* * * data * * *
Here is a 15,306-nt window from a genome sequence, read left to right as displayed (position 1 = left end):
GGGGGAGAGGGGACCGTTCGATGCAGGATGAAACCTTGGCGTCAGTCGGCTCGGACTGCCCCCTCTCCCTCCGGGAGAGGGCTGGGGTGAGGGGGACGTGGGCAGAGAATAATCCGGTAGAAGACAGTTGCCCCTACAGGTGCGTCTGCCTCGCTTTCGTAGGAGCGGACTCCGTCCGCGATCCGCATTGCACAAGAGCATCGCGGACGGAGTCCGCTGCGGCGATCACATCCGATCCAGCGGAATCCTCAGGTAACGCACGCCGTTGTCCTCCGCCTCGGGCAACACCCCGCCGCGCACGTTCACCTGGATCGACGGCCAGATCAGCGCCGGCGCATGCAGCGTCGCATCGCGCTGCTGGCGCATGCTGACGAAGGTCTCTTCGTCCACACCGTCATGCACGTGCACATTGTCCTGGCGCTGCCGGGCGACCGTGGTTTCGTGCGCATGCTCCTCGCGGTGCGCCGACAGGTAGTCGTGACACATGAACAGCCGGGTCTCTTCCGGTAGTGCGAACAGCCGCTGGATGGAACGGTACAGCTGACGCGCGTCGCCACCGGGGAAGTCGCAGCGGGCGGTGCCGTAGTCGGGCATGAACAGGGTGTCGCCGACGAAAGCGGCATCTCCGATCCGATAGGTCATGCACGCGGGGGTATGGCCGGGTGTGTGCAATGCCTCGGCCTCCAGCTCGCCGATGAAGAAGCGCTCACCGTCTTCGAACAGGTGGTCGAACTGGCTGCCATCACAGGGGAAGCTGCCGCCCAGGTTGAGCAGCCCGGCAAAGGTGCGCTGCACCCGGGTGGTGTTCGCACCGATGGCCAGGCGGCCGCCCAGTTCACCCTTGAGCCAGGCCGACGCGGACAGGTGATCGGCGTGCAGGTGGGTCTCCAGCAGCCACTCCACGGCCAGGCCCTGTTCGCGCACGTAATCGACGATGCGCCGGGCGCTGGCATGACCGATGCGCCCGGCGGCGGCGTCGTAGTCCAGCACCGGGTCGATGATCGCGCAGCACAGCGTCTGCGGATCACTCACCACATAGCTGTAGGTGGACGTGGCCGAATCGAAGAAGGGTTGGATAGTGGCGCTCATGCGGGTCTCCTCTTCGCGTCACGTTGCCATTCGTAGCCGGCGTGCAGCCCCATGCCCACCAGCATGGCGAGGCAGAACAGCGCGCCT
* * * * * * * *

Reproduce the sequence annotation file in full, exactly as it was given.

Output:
Here is a 15,306-nt window from a genome sequence, read left to right as displayed (position 1 = left end):
GGGGGAGAGGGGACCGTTCGATGCAGGATGAAACCTTGGCGTCAGTCGGCTCGGACTGCCCCCTCTCCCTCCGGGAGAGGGCTGGGGTGAGGGGGACGTGGGCAGAGAATAATCCGGTAGAAGACAGTTGCCCCTACAGGTGCGTCTGCCTCGCTTTCGTAGGAGCGGACTCCGTCCGCGATCCGCATTGCACAAGAGCATCGCGGACGGAGTCCGCTGCGGCGATCACATCCGATCCAGCGGAATCCTCAGGTAACGCACGCCGTTGTCCTCCGCCTCGGGCAACACCCCGCCGCGCACGTTCACCTGGATCGACGGCCAGATCAGCGCCGGCGCATGCAGCGTCGCATCGCGCTGCTGGCGCATGCTGACGAAGGTCTCTTCGTCCACACCGTCATGCACGTGCACATTGTCCTGGCGCTGCCGGGCGACCGTGGTTTCGTGCGCATGCTCCTCGCGGTGCGCCGACAGGTAGTCGTGACACATGAACAGCCGGGTCTCTTCCGGTAGTGCGAACAGCCGCTGGATGGAACGGTACAGCTGACGCGCGTCGCCACCGGGGAAGTCGCAGCGGGCGGTGCCGTAGTCGGGCATGAACAGGGTGTCGCCGACGAAAGCGGCATCTCCGATCCGATAGGTCATGCACGCGGGGGTATGGCCGGGTGTGTGCAATGCCTCGGCCTCCAGCTCGCCGATGAAGAAGCGCTCACCGTCTTCGAACAGGTGGTCGAACTGGCTGCCATCACAGGGGAAGCTGCCGCCCAGGTTGAGCAGCCCGGCAAAGGTGCGCTGCACCCGGGTGGTGTTCGCACCGATGGCCAGGCGGCCGCCCAGTTCACCCTTGAGCCAGGCCGACGCGGACAGGTGATCGGCGTGCAGGTGGGTCTCCAGCAGCCACTCCACGGCCAGGCCCTGTTCGCGCACGTAATCGACGATGCGCCGGGCGCTGGCATGACCGATGCGCCCGGCGGCGGCGTCGTAGTCCAGCACCGGGTCGATGATCGCGCAGCACAGCGTCTGCGGATCACTCACCACATAGCTGTAGGTGGACGTGGCCGAATCGAAGAAGGGTTGGATAGTGGCGCTCATGCGGGTCTCCTCTTCGCGTCACGTTGCCATTCGTAGCCGGCGTGCAGCCCCATGCCCACCAGCATGGCGAGGCAGAACAGCGCGCCT